By Simon Samano
For Fox Deportes
They showed up in droves and packed the sold-out Honda Center to the rafters, excited to see their new champion fight. With as electric as the atmosphere was that night in Anaheim, Calif., you’d have thought Maná was playing a concert.
It’s been six long months since the night Cain Velasquez first tasted defeat, six long months since he was knocked out in 64 seconds to lose the UFC heavyweight title to Junior dos Santos. Not only did Velasquez let down himself and his team, it happened in front of a huge Southern California Mexican-American crowd that was there to support him.
Not that La Raza has given up on Velasquez, not at all. He’s still a champion in their eyes.
As Velasquez gets set to face Antonio “Bigfoot” Silva at UFC 146 on Saturday in Las Vegas, memories of losing the title have been erased from his mind. He’s set on moving on and beginning the road back to the top.
“You can’t really dwell on the past,” Velasquez said during Thursday’s pre-fight press conference. “You’ve got to just learn from it and move forward, take that into your training, take that into your next fight. Just learn from it however you can and try to get better as a person and as a fighter.”
Velasquez (9-1) was originally supposed to fight Frank Mir until Alistair Overeem tested positive for steroids, which the UFC responded to by bumping Mir into the main event against dos Santos. That forced Velasquez to alter his strategy in the middle of training camp.
Mir, for the most part, is a ground specialist with decent striking ability. Silva, on the other hand, presents a different challenge that goes well beyond his massive 6-foot-4 frame.
“He puts everything together really well,” Velasquez told Scott Wilson of FoxSports.com. “He does punches, kicks, knees. He’s good on the ground. He does everything. He’s a guy that really doesn’t tire out. He’s got a good gas tank. He’s a big dude with a good amount of power. So he does everything well.”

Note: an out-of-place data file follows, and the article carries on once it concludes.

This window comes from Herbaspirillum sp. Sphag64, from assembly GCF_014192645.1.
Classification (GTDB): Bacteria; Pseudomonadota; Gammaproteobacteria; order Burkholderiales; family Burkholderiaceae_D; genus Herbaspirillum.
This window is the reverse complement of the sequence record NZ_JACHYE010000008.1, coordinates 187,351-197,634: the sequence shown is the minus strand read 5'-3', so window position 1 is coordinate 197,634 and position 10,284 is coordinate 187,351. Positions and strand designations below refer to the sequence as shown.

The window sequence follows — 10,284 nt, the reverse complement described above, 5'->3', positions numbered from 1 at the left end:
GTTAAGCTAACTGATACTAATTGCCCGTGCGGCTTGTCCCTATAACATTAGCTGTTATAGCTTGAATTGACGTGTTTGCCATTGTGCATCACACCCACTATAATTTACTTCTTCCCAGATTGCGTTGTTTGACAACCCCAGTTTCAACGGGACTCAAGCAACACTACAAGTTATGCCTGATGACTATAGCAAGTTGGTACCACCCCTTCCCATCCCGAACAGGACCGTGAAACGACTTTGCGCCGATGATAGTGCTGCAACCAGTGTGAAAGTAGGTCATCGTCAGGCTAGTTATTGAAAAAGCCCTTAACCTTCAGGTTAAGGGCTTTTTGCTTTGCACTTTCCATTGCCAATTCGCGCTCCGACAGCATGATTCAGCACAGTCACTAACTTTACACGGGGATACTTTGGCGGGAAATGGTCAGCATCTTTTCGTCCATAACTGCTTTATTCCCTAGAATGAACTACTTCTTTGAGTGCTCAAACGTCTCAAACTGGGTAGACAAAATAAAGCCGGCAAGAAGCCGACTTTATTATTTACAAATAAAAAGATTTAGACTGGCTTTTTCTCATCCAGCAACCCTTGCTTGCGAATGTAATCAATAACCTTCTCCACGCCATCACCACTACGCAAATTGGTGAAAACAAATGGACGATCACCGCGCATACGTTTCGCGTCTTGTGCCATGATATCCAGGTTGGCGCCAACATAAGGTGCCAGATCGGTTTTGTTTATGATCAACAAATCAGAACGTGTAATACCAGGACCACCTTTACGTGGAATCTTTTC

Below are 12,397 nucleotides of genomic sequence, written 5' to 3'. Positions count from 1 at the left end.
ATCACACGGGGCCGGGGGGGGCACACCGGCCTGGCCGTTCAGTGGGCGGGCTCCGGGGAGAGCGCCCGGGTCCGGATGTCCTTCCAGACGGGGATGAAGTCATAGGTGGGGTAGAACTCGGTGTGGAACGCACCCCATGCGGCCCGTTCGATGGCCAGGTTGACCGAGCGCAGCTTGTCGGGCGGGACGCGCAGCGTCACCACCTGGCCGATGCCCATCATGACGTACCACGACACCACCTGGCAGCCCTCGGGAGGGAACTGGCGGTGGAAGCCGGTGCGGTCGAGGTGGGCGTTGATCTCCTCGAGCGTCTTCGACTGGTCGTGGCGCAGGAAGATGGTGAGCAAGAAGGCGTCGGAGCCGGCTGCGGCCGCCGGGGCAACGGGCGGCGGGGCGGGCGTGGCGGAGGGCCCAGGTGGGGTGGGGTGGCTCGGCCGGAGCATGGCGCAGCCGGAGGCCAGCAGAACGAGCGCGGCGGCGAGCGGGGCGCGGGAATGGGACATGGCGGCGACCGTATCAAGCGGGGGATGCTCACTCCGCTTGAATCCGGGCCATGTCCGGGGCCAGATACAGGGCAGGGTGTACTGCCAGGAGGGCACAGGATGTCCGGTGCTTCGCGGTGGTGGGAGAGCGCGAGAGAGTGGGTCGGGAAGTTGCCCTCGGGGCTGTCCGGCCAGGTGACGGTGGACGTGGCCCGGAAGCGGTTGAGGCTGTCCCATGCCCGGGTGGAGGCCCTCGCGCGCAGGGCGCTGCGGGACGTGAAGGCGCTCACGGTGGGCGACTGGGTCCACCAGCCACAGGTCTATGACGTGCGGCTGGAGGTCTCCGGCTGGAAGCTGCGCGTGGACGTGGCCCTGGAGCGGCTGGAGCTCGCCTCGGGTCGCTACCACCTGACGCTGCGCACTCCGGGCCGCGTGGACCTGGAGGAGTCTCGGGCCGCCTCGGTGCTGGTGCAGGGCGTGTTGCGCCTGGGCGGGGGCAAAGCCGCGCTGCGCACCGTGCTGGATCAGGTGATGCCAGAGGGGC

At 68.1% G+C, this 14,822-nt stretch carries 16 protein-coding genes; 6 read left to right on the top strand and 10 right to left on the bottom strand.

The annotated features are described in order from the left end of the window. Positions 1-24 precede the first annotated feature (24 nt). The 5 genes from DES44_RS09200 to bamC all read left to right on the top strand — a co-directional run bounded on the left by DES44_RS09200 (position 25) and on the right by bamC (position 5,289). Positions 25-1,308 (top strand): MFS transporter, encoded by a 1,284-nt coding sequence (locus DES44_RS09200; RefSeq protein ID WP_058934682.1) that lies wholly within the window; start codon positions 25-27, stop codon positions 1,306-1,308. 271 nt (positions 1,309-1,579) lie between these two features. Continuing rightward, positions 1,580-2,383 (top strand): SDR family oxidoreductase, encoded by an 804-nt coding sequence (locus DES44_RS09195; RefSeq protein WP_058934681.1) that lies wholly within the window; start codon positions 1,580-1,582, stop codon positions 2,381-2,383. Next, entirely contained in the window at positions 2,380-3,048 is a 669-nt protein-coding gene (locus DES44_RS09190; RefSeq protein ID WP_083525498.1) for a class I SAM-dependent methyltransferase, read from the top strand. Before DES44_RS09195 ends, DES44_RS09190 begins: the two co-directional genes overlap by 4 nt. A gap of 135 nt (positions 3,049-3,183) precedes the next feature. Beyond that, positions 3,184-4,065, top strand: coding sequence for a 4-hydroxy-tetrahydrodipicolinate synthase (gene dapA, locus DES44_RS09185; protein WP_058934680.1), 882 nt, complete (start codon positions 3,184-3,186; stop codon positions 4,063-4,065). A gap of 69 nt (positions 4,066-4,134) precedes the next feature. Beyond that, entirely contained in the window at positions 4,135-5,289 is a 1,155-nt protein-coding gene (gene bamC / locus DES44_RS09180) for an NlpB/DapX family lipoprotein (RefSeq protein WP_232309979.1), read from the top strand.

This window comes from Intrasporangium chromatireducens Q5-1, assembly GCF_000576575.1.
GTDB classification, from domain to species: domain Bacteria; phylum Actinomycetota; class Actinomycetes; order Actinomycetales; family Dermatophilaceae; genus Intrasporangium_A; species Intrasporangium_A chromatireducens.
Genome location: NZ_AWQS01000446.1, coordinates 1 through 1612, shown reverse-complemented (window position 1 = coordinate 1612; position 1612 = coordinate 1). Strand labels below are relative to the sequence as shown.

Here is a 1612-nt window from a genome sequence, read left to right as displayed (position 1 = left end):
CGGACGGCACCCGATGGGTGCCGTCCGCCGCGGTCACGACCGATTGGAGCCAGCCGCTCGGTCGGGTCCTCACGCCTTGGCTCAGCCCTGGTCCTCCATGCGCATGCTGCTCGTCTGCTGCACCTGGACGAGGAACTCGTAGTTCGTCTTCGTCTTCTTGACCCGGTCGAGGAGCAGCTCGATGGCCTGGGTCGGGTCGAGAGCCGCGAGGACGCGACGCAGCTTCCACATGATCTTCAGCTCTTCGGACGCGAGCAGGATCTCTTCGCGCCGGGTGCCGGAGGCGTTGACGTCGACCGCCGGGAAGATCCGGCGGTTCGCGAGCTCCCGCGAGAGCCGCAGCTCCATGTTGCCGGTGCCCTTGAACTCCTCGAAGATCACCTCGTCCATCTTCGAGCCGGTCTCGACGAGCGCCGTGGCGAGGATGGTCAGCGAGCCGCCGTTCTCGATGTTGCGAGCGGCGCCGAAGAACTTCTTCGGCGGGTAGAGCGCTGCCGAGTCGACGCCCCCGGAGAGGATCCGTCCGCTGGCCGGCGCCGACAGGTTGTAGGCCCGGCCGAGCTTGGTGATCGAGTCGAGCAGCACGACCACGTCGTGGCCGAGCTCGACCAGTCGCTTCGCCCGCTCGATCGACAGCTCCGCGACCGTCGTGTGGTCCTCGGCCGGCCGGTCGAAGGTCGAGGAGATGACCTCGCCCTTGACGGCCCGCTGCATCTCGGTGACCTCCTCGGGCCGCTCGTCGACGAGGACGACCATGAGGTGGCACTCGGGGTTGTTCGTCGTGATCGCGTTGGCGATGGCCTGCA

Of course, the same can be said for Velasquez, although many agree he’s the superior fighter. It also helps that his training partner at American Kickboxing Academy in San Jose, Calif., is Daniel Cormier, who just last week won the Strikeforce Heavyweight Grand Prix where he defeated Silva in the semifinals of the tournament.
“I train with Daniel a lot,” Velasquez said. “I have to try to be quicker than (Silva). I think that fighting style with him will do well. I have to be good on the ground with my wrestling and jiu-jitsu. I think I can beat him with that, too. I think (whether we fight) on our feet or on the ground, I’m winning this fight.”
If Velasquez wants an immediate shot at the title, it’s going to take some style points. Three rounds of domination or a stoppage should do the trick.
Velasquez proclaimed moments after losing the title that he’d get it back. Well, Silva presents the first obstacle to doing that for himself, his team and La Raza, who are sure to be in attendance Saturday at the MGM Grand Garden Arena.
“No, never any pressure,” Velasquez said, “just knowing what I’ve got to do out there. No matter what, I want to have exciting fights, that’s just how I see it. No pressure to win, just going out there doing my thing. That’s it.”